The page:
By Jesse Westbrook and David Scheer
July 7 (Bloomberg) -- A U.S. Securities and Exchange Commission investigation into credit-rating companies found the firms improperly managed conflicts of interest and violated internal procedures in granting top rankings to mortgage bonds.
``The public will see that there have been significant problems,'' SEC Chairman Christopher Cox said in a Bloomberg Television interview today. ``There have been instances in which there were people both pitching the business, debating the fees and were involved in the analytical side.''
Pension and money-market funds bought AAA-rated securities backed by mortgages made to the riskiest borrowers because the instruments offered higher returns than government bonds with the same ratings. In many cases, credit raters were paid by the investment banks selling the bonds, prompting regulators and lawmakers to question their independence.
Credit raters were ``deluged with requests'' for ratings, leading to lapses, Cox said. ``The volume of work taxed the staffs in ways that caused them to cut corners, that caused them to deviate from their models.''
The SEC may release its findings as soon as this week, Cox said. The agency has been reviewing practices at firms such as Moody's Investors Service, Standard & Poor's and Fitch Ratings since September.
SEC spokesman John Nester declined to comment on whether any findings were referred to its enforcement division, which investigates and prosecutes wrongdoing. Examination reports don't typically describe findings at specific firms, he said.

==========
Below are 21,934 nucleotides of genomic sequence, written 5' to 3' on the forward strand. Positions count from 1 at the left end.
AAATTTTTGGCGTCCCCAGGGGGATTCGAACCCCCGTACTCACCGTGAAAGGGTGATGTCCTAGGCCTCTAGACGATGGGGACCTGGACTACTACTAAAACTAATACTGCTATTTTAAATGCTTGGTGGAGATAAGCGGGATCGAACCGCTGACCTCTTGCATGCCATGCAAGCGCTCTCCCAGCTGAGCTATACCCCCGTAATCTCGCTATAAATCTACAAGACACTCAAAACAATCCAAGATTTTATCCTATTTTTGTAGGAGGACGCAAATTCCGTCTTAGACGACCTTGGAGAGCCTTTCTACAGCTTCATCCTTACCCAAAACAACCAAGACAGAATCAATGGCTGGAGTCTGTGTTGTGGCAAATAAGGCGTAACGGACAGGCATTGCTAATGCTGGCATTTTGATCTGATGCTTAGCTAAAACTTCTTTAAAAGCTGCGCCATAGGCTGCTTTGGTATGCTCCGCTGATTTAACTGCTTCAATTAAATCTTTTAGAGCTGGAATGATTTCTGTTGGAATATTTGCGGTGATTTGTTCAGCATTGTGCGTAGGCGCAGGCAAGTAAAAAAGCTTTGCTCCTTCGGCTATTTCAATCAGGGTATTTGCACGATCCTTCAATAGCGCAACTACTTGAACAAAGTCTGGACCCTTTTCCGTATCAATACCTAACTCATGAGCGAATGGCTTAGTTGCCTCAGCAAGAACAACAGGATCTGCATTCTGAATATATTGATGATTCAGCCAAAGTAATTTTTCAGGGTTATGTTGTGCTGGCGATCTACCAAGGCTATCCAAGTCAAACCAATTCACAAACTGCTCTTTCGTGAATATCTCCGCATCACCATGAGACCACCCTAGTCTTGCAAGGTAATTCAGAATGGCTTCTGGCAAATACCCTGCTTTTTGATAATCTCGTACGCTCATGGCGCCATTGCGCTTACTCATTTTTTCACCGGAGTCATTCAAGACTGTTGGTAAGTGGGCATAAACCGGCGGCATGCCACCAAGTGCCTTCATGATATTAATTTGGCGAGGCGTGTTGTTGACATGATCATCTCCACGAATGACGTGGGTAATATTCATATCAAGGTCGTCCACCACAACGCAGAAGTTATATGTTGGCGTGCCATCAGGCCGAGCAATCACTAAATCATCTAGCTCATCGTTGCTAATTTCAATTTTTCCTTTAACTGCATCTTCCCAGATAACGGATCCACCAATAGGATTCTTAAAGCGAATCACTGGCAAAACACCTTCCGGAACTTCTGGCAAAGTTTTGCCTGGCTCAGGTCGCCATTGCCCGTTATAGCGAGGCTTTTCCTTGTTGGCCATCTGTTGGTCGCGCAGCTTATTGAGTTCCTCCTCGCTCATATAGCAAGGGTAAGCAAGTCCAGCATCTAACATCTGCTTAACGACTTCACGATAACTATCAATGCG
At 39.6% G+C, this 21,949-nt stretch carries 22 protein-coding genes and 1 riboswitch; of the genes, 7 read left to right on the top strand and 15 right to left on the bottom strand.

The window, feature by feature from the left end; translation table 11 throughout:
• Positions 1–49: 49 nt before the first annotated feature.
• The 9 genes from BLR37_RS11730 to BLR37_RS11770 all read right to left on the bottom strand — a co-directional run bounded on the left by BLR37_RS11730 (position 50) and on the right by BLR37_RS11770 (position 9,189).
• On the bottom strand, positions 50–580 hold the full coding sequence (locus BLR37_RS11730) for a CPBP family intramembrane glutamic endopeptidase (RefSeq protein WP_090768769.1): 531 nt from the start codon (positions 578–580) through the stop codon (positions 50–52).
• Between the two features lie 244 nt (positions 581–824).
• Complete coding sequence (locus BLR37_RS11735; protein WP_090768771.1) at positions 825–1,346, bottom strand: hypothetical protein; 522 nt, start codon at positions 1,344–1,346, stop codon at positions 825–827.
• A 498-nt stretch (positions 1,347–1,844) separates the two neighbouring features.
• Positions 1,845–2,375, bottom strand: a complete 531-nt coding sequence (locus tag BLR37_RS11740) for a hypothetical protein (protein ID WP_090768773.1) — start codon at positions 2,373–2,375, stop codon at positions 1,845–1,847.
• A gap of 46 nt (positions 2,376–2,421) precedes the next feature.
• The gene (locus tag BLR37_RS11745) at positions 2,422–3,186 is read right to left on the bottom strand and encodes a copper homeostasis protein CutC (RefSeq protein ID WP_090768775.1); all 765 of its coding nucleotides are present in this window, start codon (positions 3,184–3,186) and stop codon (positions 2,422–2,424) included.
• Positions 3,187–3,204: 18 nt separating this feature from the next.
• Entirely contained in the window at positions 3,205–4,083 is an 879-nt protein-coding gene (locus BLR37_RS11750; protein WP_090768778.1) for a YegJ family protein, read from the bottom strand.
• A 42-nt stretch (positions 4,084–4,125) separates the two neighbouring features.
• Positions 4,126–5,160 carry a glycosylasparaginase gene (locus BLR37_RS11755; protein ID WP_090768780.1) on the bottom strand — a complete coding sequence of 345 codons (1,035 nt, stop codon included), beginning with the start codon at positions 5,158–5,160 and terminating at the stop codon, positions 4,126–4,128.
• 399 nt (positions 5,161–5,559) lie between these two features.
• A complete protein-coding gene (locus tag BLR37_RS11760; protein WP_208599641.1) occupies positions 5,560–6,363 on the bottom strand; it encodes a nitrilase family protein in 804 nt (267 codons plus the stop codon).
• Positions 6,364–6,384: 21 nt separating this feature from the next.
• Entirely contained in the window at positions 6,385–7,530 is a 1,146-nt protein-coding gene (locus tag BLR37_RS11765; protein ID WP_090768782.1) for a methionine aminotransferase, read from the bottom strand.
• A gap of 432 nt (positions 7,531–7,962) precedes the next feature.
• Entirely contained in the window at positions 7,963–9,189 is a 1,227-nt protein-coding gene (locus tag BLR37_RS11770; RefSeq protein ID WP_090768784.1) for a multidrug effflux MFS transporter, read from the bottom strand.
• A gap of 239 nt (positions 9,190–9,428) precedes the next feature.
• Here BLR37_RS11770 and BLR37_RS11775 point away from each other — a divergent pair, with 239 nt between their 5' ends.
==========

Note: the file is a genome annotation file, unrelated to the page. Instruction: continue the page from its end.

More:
S&P spokesman Edward Sweeney, Fitch spokesman David Weinfurter and Moody's spokesman Anthony Mirenda declined to comment.
Moody's said July 1 that an independent review found some employees violated internal rules when considering whether to downgrade debt securities whose ratings had previously been based on an error in its computer model. The inquiry found employees didn't change methodology to mask the error, it said. People involved may be subjected to disciplinary proceedings that include termination.
The SEC already has proposed a list of rules and other changes affecting credit ratings, including measures aimed at curbing conflicts of interest.
Last month, the agency acted to reduce investment firms' reliance on ratings by saying it may stop requiring money-market funds buy short-term debt carrying a high ranking. SEC commissioners also proposed rules that would bar credit raters from ranking a bond if they make recommendations to underwriters about how to gain a higher rating.
Additional rules under consideration include restricting gifts to credit-rating analysts from employees at investment banks and a requirement that companies label asset-backed securities using symbols different from the rankings placed on corporate and municipal debt.
A CFA Institute poll of almost 2,000 chartered financial analysts released today found that 11 percent said they saw a credit-rating company change its rating in response to pressure from an investor, issuer or underwriter. Fifty-five percent of respondents said credit-rating companies should be overseen by an independent regulator with enforcement